The court however was far from impressed and noted that even under the FIR mild provisions have been slapped against the accused even though the girl was allegedly murdered. The court was hearing a habeas corpus petition by Saini.

The case was first reported by TOI on Sep 21. According to the petitioner, he had married Monika on July 6 this year at an Arya Samaj temple at Malviya Nagar, south Delhi. On July 5, Monika’s brother Nitin Kumar filed a complaint of kidnapping against Gaurav at a Sahibabad police station. The Sahibabad police along with Delhi Police allegedly picked up Monika and Gaurav on July 12 after which the duo was taken to Sahibabad where Gaurav was detained illegaly and sent behind bars for 32 days.

He was finally granted bail on August 11 after which he moved Delhi HC, filing a habeas corpus case seeking Monika’s presence. When HC sought her presence by October 7, the Delhi and UP police informed the court that Monika died on September 17. Moreover, she was cremated by the family members and there was no postmortem conducted, as her relatives claimed she was suffering from lung infection. It was then that HC sensed something was amiss and directed lodging of an FIR.

The girl’s husband Gaurav Saini said, “I am hopeful that if CBI investigates, the truth will come out. I still hope that Monika is alive and if cops make an effort, she can be traced.” The couple met in 2006 over internet chat and soon became friends. Monika was pursuing BSc from a university in Sonepat at that time. Three years later, the two decided to marry against the wishes of the family members.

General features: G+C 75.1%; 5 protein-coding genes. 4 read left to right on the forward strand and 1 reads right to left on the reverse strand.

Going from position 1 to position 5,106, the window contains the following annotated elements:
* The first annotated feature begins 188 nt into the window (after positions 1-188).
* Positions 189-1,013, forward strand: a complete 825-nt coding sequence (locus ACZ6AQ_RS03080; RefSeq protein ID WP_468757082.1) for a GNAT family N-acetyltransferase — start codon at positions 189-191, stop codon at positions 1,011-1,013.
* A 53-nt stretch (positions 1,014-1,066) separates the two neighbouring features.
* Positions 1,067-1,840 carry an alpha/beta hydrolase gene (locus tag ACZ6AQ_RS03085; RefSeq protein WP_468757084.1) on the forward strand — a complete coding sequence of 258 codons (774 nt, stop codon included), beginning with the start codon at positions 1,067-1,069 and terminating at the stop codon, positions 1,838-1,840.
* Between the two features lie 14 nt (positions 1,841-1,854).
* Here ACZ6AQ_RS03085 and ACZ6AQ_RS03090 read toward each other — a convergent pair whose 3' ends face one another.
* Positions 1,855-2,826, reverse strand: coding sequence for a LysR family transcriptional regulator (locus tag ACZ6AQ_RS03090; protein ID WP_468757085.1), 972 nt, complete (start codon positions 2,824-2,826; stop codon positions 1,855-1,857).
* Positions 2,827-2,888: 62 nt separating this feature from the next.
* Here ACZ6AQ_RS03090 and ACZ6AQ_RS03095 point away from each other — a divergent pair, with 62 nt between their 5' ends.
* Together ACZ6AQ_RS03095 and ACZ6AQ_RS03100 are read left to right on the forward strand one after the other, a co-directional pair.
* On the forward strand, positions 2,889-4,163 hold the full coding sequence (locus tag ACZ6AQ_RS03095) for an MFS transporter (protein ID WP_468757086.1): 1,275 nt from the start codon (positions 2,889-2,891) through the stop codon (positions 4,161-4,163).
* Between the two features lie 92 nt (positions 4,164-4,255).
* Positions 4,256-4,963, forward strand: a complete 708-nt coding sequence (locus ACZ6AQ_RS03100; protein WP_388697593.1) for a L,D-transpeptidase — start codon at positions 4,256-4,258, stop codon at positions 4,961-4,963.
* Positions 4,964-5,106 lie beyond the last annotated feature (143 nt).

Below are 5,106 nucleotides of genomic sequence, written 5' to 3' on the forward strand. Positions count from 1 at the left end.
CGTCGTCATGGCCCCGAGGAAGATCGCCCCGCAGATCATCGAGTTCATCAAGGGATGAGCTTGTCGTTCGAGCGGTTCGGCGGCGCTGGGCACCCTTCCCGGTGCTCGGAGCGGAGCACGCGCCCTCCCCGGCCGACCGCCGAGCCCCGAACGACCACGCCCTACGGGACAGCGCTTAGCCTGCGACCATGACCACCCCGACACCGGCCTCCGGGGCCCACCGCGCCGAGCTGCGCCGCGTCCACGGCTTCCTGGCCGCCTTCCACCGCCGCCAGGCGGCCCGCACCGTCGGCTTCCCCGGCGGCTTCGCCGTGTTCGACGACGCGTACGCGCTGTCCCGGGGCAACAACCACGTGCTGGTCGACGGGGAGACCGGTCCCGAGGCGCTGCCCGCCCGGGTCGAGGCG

HC pulls up school for letting 8-yr-old drive car

TNN 18 November 2009, 06:50am IST

CHENNAI: Turning the spotlight on the menace of underage children being allowed to drive vehicles, the Madras High Court has ordered inquiry against a school which helped an eight-year-old boy to flaunt his car driving skills in July this year.

As if the high-speed escapade of Naveen Kumar, who drove a car at 100-120 kmph on a national highway, was not enough, the school filed an affidavit in the high court stating that it was an event organised to ascertain the “individual capacity” of children.

Lambasting the management of Jayaseelan Matriculation School at Batlagundu in Dindigul district for its stance, the first bench comprising Chief Justice HL Gokhale and Justice N Paul Vasanthakumar said: “This shows that the school authorities have clearly permitted this young eight-year-old child to run the motor vehicle, which was obviously without a valid licence… There are people who consider this as some sort of a feat and an achievement, which is most unfortunate, to say the least.”